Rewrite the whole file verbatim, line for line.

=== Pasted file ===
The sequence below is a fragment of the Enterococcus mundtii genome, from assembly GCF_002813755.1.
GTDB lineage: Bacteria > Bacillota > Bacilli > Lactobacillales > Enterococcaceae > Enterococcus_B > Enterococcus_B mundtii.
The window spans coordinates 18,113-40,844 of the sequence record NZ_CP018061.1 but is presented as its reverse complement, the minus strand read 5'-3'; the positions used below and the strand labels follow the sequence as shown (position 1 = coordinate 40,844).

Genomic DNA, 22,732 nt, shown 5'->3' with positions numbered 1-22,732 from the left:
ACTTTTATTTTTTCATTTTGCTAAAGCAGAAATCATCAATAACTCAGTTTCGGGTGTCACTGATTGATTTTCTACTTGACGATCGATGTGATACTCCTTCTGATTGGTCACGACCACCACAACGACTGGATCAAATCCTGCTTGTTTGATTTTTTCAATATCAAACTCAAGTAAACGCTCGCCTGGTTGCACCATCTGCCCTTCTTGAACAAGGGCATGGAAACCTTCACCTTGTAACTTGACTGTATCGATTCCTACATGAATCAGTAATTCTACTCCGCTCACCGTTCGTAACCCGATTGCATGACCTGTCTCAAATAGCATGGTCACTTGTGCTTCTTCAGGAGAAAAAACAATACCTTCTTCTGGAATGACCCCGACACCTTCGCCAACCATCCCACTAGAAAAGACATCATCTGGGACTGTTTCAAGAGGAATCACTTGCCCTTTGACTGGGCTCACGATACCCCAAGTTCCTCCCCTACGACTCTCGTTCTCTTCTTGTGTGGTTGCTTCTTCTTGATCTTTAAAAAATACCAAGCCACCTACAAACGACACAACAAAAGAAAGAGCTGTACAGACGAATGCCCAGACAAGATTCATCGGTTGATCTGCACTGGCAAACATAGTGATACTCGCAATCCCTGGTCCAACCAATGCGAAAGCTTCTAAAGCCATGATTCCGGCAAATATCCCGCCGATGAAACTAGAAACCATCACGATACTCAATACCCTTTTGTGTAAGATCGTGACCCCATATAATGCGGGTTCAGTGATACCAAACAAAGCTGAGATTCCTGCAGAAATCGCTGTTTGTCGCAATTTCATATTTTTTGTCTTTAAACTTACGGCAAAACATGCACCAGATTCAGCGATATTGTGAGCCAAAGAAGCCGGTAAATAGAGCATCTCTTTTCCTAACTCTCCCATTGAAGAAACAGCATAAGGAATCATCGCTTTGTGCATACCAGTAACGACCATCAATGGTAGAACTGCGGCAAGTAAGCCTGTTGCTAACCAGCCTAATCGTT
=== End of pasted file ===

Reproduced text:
The sequence below is a fragment of the Enterococcus mundtii genome, from assembly GCF_002813755.1.
GTDB lineage: Bacteria > Bacillota > Bacilli > Lactobacillales > Enterococcaceae > Enterococcus_B > Enterococcus_B mundtii.
The window spans coordinates 18,113-40,844 of the sequence record NZ_CP018061.1 but is presented as its reverse complement, the minus strand read 5'-3'; the positions used below and the strand labels follow the sequence as shown (position 1 = coordinate 40,844).

Genomic DNA, 22,732 nt, shown 5'->3' with positions numbered 1-22,732 from the left:
ACTTTTATTTTTTCATTTTGCTAAAGCAGAAATCATCAATAACTCAGTTTCGGGTGTCACTGATTGATTTTCTACTTGACGATCGATGTGATACTCCTTCTGATTGGTCACGACCACCACAACGACTGGATCAAATCCTGCTTGTTTGATTTTTTCAATATCAAACTCAAGTAAACGCTCGCCTGGTTGCACCATCTGCCCTTCTTGAACAAGGGCATGGAAACCTTCACCTTGTAACTTGACTGTATCGATTCCTACATGAATCAGTAATTCTACTCCGCTCACCGTTCGTAACCCGATTGCATGACCTGTCTCAAATAGCATGGTCACTTGTGCTTCTTCAGGAGAAAAAACAATACCTTCTTCTGGAATGACCCCGACACCTTCGCCAACCATCCCACTAGAAAAGACATCATCTGGGACTGTTTCAAGAGGAATCACTTGCCCTTTGACTGGGCTCACGATACCCCAAGTTCCTCCCCTACGACTCTCGTTCTCTTCTTGTGTGGTTGCTTCTTCTTGATCTTTAAAAAATACCAAGCCACCTACAAACGACACAACAAAAGAAAGAGCTGTACAGACGAATGCCCAGACAAGATTCATCGGTTGATCTGCACTGGCAAACATAGTGATACTCGCAATCCCTGGTCCAACCAATGCGAAAGCTTCTAAAGCCATGATTCCGGCAAATATCCCGCCGATGAAACTAGAAACCATCACGATACTCAATACCCTTTTGTGTAAGATCGTGACCCCATATAATGCGGGTTCAGTGATACCAAACAAAGCTGAGATTCCTGCAGAAATCGCTGTTTGTCGCAATTTCATATTTTTTGTCTTTAAACTTACGGCAAAACATGCACCAGATTCAGCGATATTGTGAGCCAAAGAAGCCGGTAAATAGAGCATCTCTTTTCCTAACTCTCCCATTGAAGAAACAGCATAAGGAATCATCGCTTTGTGCATACCAGTAACGACCATCAATGGTAGAACTGCGGCAAGTAAGCCTGTTGCTAACCAGCCTAATCGTT